Over the last several years, government and law enforcement agencies have increasingly relied on mobile technology to engage citizens and help build a safer community. As we wrap up the public safety blog series, we’ll take a look at how mobility is driving the evolution of smart law enforcement and the role mobility will play in future efforts to serve and protect the public.
How Mobility is Driving Smart, Connected Law Enforcement
Like most industries, the history of law enforcement in America has an interesting story to tell, and it has come a long way thanks to advances in technology. Dating back to the early 1600s when unpaid volunteers kept the “night-watch,” today’s law enforcement officials are keeping communities safe through increased connections, new analytic capabilities and streaming information available at their fingertips.
Here’s a brief look at some early smart policing pioneers and how today’s mobile solutions are driving more connected and efficient law enforcement agencies:
- In 2005, the Leawood, Kansas Police Department implemented a wireless network to a support a mobile-enabled police force. According to an article in Police Chief Magazine, the “network delivers mission-critical information to officers’ in-car laptops, providing such information as outstanding warrants and the location of other police vehicles in the area.”
- In 2007, it was a huge move for police in Zurich to use PCs in their cruisers, a move that greatly improved their ability to stop crime and offer more support for their citizens.
- Recently, a sheriff’s department near Atlanta launched new software to enable law enforcement personnel to analyze crime tip information via mobile device submissions from citizens. Sheriff’s deputies will also be able to take the software into the field via mobile in an effort to reduce crime.
- The Florida Department of Highway Safety installed dashboard cameras in 1,000 patrol cars (to provide video footage as evidence in case of complaints or trials) and antennas in designated parking areas. By deploying access points and antennas throughout the state, the IT team was able to reduce upload times to 20 minutes (compared to three hours previously that was often being paid as overtime to watch an upload). Monetarily, it would have been $1.1 million for the year in overtime due to slow upload times.
Looking at these use cases, it’s clear that when law enforcement officials leverage new mobile solutions, they can spend more time on patrol, which is a key step towards more efficient policing. On the street, having the right information at the right time can make all the difference. Police officers can check plates, run identity searches, capture images, take notes when interviewing suspects and reference agency records. With mobile technology, they can also stay fully informed and handle everyday policing information instead of relying solely on mission critical voice communication and the control room.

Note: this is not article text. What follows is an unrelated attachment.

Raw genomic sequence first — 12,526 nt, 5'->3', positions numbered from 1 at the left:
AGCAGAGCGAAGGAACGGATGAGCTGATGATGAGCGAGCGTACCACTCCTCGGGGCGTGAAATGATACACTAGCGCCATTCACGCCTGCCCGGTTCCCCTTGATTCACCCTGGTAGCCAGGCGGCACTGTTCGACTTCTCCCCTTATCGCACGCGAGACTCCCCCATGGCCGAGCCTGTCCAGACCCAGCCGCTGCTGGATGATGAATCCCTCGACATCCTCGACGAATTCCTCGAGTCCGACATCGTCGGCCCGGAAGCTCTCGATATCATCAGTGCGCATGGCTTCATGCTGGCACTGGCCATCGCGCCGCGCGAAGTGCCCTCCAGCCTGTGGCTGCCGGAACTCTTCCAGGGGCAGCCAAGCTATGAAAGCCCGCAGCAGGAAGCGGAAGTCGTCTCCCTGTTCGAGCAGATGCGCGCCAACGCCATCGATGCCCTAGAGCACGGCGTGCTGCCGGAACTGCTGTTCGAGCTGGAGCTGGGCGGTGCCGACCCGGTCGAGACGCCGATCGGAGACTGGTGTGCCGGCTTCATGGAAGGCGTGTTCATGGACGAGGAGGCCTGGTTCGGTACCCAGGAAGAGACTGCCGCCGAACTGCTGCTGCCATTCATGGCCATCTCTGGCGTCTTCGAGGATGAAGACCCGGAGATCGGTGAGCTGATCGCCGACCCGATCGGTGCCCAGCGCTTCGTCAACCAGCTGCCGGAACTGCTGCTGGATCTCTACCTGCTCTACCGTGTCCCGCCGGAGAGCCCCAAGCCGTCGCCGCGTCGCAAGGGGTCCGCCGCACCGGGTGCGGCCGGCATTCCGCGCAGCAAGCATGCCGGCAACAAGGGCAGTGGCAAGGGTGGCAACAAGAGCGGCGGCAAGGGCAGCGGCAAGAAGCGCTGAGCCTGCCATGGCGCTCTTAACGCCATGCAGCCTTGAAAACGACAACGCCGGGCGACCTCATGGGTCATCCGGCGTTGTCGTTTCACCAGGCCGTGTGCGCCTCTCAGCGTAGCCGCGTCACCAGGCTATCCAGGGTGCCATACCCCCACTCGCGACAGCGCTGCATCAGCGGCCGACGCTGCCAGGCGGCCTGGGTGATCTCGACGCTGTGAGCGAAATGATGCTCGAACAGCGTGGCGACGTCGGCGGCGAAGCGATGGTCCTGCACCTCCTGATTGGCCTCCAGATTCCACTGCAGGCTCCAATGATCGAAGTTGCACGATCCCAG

Mobility is all about making the officer more efficient and increasing contact and visibility in the community.
Beyond the impact of technology on the individual officer on patrol, technology is also having a transformative impact on law enforcement agencies. Contemporary law enforcement agencies now need to implement technologies to enable expanded communication with officers in the field, to expedite and improve crime reporting and analysis, and to better manage the tactical deployment of forces and strategic utilization of resources like we saw at the 2012 Republican National Convention in Tampa.
Considerations for the Future of Mobile-Enabled Law Enforcement
Technology has empowered officers in the field by giving them the ability to connect to virtually any resource. With the increasing amount of software and apps for law enforcement increasing along with the ability to communicate, agencies must have policy and procedures that match the current mobile technology being used.
As police chiefs and IT managers look for solutions in an increasingly mobile landscape, they are faced with four key challenges, including:
- Budget constraints
- The balance of innovation and operational excellence
- Providing officers with effective and secure mobile collaboration tools
- Securely sharing information within and beyond the dotted jurisdictional lines
Other demands on public safety agencies go beyond the technical realm, such as governance development for interoperability projects. The idea of interoperability is a relatively new concept, requiring a shift in the systemic law enforcement paradigm to become a viable movement. Especially as history shows us that law enforcement agencies have engineered and maintained their respective systems to be independent of neighboring jurisdictions.
Today’s mobile solutions could support interagency connectivity, but an underlying question for many underfunded agencies is that of simply building and maintaining collective effort projects.
With these considerations in mind, it’s important for government agencies to continue to advocate for transformative mobility solutions that can build safer, more informed communities.
Be sure to let us know how you liked this blog series dedicated to public safety and what you want to hear more about via comment below or join the conversation on Twitter, #CiscoYourWay. For additional resources, best practices and insights, check out our State & Local Government Survival Guide or visit our Cisco Government webpage.